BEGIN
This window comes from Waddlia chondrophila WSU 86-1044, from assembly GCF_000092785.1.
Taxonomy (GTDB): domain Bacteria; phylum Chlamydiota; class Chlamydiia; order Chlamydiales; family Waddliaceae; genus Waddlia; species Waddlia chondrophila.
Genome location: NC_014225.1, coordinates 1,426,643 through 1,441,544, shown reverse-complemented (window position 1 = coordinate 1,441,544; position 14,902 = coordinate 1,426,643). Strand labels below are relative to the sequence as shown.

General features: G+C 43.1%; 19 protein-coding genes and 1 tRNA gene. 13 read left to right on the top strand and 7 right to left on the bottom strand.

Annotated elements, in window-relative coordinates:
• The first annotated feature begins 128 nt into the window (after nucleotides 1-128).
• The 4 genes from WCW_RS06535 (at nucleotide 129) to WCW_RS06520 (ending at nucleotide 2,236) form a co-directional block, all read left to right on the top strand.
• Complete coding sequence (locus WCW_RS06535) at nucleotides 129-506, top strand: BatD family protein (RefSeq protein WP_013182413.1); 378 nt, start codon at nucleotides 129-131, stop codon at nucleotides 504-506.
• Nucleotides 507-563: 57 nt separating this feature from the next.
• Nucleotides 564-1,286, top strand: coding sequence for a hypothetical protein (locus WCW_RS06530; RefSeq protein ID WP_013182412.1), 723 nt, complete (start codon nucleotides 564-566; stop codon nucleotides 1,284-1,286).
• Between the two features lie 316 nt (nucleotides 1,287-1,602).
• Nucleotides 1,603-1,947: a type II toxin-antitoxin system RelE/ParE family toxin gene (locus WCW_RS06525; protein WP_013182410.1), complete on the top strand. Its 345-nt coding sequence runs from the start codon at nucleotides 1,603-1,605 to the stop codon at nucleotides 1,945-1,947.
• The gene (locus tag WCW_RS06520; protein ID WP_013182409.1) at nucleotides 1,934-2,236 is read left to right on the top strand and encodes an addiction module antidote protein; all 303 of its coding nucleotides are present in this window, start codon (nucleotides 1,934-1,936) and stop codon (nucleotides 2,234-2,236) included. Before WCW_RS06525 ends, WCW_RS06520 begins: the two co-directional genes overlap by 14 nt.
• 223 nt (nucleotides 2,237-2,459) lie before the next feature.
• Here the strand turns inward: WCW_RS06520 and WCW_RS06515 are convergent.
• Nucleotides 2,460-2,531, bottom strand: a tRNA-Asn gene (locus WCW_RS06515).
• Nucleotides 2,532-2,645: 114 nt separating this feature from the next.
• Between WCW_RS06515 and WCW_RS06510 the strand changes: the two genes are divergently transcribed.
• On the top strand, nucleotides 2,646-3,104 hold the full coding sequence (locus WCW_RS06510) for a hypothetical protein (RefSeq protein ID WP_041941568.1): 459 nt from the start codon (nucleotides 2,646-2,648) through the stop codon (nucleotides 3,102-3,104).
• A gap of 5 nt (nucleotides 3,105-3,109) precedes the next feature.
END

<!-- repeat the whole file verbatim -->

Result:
This window comes from Waddlia chondrophila WSU 86-1044, from assembly GCF_000092785.1.
Taxonomy (GTDB): domain Bacteria; phylum Chlamydiota; class Chlamydiia; order Chlamydiales; family Waddliaceae; genus Waddlia; species Waddlia chondrophila.
Genome location: NC_014225.1, coordinates 1,426,643 through 1,441,544, shown reverse-complemented (window position 1 = coordinate 1,441,544; position 14,902 = coordinate 1,426,643). Strand labels below are relative to the sequence as shown.

General features: G+C 43.1%; 19 protein-coding genes and 1 tRNA gene. 13 read left to right on the top strand and 7 right to left on the bottom strand.

Annotated elements, in window-relative coordinates:
• The first annotated feature begins 128 nt into the window (after nucleotides 1-128).
• The 4 genes from WCW_RS06535 (at nucleotide 129) to WCW_RS06520 (ending at nucleotide 2,236) form a co-directional block, all read left to right on the top strand.
• Complete coding sequence (locus WCW_RS06535) at nucleotides 129-506, top strand: BatD family protein (RefSeq protein WP_013182413.1); 378 nt, start codon at nucleotides 129-131, stop codon at nucleotides 504-506.
• Nucleotides 507-563: 57 nt separating this feature from the next.
• Nucleotides 564-1,286, top strand: coding sequence for a hypothetical protein (locus WCW_RS06530; RefSeq protein ID WP_013182412.1), 723 nt, complete (start codon nucleotides 564-566; stop codon nucleotides 1,284-1,286).
• Between the two features lie 316 nt (nucleotides 1,287-1,602).
• Nucleotides 1,603-1,947: a type II toxin-antitoxin system RelE/ParE family toxin gene (locus WCW_RS06525; protein WP_013182410.1), complete on the top strand. Its 345-nt coding sequence runs from the start codon at nucleotides 1,603-1,605 to the stop codon at nucleotides 1,945-1,947.
• The gene (locus tag WCW_RS06520; protein ID WP_013182409.1) at nucleotides 1,934-2,236 is read left to right on the top strand and encodes an addiction module antidote protein; all 303 of its coding nucleotides are present in this window, start codon (nucleotides 1,934-1,936) and stop codon (nucleotides 2,234-2,236) included. Before WCW_RS06525 ends, WCW_RS06520 begins: the two co-directional genes overlap by 14 nt.
• 223 nt (nucleotides 2,237-2,459) lie before the next feature.
• Here the strand turns inward: WCW_RS06520 and WCW_RS06515 are convergent.
• Nucleotides 2,460-2,531, bottom strand: a tRNA-Asn gene (locus WCW_RS06515).
• Nucleotides 2,532-2,645: 114 nt separating this feature from the next.
• Between WCW_RS06515 and WCW_RS06510 the strand changes: the two genes are divergently transcribed.
• On the top strand, nucleotides 2,646-3,104 hold the full coding sequence (locus WCW_RS06510) for a hypothetical protein (RefSeq protein ID WP_041941568.1): 459 nt from the start codon (nucleotides 2,646-2,648) through the stop codon (nucleotides 3,102-3,104).
• A gap of 5 nt (nucleotides 3,105-3,109) precedes the next feature.